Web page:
This is the second article in my Red Sox all-time franchise players series. Following up theĀ Right Handers, comes the greatest left-handed pitchers in Red Sox history. Again, this isn’t the five best lefties to ever put on a Red Sox uniform, these are the five who did the most while in a Sox jersey.

 

Babe Ruth

Babe Ruth threw 29 consecutive shutout innings in the World Series.

Everyone knows about Babe Ruth. People also generally know he was a good pitcher before he switched to a full time hitter. But just how good was he?

Babe Ruth was 20 during his first full season, and won 18 games. The next season, at age 21, he led the league with a 1.75 ERA. The following season, he won 24 games. Ruth won 67 games with a 2.07 ERA, by the time he was 22 years old. Don’t forget the World Series either. By age of 23, Babe Ruth had set a record that would stand for 43 years, when he pitched 29 consecutive scoreless innings during World Series play. In 3 games total, Ruth pitched 31 innings, going 3-0, with a 0.87 ERA. He is both one of the best pitchers and hitters in World Series history. He would have undoubtedly made the Hall of Fame as a pitcher as well.

Lefty Grove

Lefty Grove on the mound in Comiskey Park circa 1934.(Photo Reproduction by Transcendental Graphics/Getty Images)

Lefty Grove is one of the greatest pitchers of all-time. Personally, I have him as the third greatest left-hander to ever take the mound. Much of that came with the Philadelphia Athletics, but Grove was still an excellent pitcher for five seasons in Boston. He picked up his 300th career victory in a Red Sox uniform.

After struggling in his first season while pitching with a sore arm, Lefty Grove returned to stardom for the next five seasons. From 1935-39, he averaged 17 wins per season for the Sox, with a 2.83 ERA. In 4 of those 5 seasons, he led the American League in ERA! Grove also led the league in WHIP twice, and made the All-Star Game in each of those five seasons.

Jon Lester

Lester had a heck of a run in Boston, one most of us wish was still going. There was his return from Lymphoma in 2007, to pitch 5.2 shutout innings in the final game of that year’s World Series. The following season, he threw his no-hitter in May against the Royals at Fenway Park. His first 200 strikeout season in 2009, followed by his first of three All-Star appearances as a member of the Red Sox in 2010. Then his stellar postseason pitching again in 2013, as he won his second World Series.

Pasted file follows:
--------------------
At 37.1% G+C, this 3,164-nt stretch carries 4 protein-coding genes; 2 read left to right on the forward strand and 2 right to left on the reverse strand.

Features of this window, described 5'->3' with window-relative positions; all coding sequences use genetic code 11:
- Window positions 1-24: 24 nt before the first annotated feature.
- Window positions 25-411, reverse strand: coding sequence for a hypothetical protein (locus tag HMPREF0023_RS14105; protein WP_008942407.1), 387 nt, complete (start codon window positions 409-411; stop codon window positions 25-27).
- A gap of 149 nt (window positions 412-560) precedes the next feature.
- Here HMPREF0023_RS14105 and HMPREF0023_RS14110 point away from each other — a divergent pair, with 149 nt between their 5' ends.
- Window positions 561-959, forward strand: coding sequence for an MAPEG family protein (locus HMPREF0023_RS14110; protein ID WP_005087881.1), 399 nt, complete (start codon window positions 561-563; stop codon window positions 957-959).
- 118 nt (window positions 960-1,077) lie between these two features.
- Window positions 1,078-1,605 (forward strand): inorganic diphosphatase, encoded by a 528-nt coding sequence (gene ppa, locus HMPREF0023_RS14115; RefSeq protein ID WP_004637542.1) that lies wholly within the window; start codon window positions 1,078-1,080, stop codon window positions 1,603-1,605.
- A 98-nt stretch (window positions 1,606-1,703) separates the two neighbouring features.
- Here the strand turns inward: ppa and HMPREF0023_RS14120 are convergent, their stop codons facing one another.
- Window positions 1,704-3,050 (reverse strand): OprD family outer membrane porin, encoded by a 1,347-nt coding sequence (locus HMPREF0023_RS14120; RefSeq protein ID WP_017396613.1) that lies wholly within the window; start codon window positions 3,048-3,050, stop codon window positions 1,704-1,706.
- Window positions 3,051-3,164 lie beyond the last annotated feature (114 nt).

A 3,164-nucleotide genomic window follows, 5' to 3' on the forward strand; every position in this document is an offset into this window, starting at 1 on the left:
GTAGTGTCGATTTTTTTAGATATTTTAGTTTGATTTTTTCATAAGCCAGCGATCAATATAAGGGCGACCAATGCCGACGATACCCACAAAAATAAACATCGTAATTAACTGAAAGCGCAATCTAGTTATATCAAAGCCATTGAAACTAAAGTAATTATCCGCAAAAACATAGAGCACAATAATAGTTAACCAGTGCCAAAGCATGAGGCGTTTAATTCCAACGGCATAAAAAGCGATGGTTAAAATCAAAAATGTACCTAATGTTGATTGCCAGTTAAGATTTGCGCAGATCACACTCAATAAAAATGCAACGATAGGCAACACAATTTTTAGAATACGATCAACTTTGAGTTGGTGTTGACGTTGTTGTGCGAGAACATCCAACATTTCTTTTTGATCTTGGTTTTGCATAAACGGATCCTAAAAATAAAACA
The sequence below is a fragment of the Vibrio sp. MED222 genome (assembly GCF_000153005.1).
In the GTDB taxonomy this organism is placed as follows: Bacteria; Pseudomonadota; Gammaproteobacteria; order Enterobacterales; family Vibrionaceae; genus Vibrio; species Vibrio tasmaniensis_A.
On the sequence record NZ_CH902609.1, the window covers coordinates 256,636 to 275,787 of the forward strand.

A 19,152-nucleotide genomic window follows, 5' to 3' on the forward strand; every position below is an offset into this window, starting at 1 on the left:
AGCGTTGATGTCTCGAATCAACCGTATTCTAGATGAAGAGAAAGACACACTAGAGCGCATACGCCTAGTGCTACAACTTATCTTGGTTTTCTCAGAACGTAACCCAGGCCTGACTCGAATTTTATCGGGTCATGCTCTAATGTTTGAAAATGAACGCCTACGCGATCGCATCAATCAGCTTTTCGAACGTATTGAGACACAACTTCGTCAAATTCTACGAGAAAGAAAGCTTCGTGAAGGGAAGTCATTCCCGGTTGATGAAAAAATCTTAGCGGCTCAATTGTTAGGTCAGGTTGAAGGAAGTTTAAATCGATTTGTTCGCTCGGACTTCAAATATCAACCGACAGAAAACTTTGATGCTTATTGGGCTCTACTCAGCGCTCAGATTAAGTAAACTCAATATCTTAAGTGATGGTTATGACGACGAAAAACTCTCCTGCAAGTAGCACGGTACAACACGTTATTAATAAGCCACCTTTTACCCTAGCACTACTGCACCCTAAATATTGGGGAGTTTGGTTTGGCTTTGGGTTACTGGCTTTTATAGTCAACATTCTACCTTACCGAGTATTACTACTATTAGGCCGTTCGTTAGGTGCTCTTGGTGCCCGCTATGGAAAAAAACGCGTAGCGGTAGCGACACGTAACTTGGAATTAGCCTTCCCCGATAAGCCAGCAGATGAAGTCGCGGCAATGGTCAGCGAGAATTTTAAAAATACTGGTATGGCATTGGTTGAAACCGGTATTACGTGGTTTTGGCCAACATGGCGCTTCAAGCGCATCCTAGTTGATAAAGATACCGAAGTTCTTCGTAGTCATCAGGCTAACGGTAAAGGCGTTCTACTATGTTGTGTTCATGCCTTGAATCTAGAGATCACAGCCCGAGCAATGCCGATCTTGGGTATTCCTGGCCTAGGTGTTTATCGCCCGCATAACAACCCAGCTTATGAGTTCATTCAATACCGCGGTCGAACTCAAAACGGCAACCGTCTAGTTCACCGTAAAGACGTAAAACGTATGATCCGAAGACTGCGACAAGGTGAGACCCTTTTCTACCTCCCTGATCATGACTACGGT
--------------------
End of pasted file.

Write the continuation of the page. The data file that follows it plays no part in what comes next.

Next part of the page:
In total, Lester won 110 games, while posting a 3.64 ERA in a Red Sox jersey. He finished in the top five in two separate Cy Young votes. He’s also 4th in Red Sox history in strikeouts, 1st among lefties. Most importantly however, Lester was 3-0 in World Series contests, allowing just a single run in 21 innings pitched. We could always count on Lester to pitch well in the clutch.

Year Tm Series Opp W L W-L% ERA GS IP ER SO WHIP
2007 BOS ALCS CLE 0 0 4.91 0 3.2 2 5 1.091
2007 BOS WS COL 1 0 1.000 0.00 1 5.2 0 3 1.059
2008 BOS ALDS LAA 1 0 1.000 0.00 2 14.0 0 11 0.929
2008 BOS ALCS TBR 0 2 .000 4.97 2 12.2 7 15 1.263
2009 BOS ALDS LAA 0 1 .000 4.50 1 6.0 3 5 1.333
2013 BOS ALDS TBR 1 0 1.000 2.35 1 7.2 2 7 0.783
2013 BOS ALCS DET 1 1 .500 2.31 2 11.2 3 7 1.457
2013 BOS WS STL 2 0 1.000 0.59 2 15.1 1 15 0.652

Mel Parnell

Mel Parnell testing his arm which was broken in 1954, during Spring training. (Photo by George Silk/The LIFE Picture Collection/Getty Images)

Mel Parnell is the all-time winningest left-hander in Red Sox history, with his 123 career wins. His heyday was from 1948-53, when he averaged 18 wins per season with a 3.22 ERA. In 1949, he led the league with 25 wins, and a 2.77 ERA while placing 4th in the MVP vote. If there were a Cy Young Award back then, he’d have been a shoo-in.

Unfortunately, Parnell had a short career. Following his 21 win season in 1953, he broke his arm and never fully recovered. He only won 12 games over the next 3 seasons, before calling it quits following an operation on his elbow. However, in his final season, Parnell had a little magic left in his left arm. That season, he threw a no-hitter at Fenway Park against the Chicago White Sox.

Dutch Leonard

Baseball player Dutch Leonard winds up a pitch in the uniform of the Boston Red Sox, 1914. (Photo by Bruce Bennett Studios/Getty Images)

Dutch Leonard had a short peak with the Red Sox, but he made it count. In 1914, Dutch Leonard posted the lowest ERA, still to this day, in modern baseball history. That season he was 19-5 with a league leading 0.96 ERA and 0.88 WHIP! Regardless of the era, that is an all-time great season.

In six seasons with the Red Sox, Leonard won 90 games while pitching to a 2.13 ERA. He pitched once in both the 1915 and 1916 World Series. In each contest, Leonard allowed 1 earned run in a complete game victory.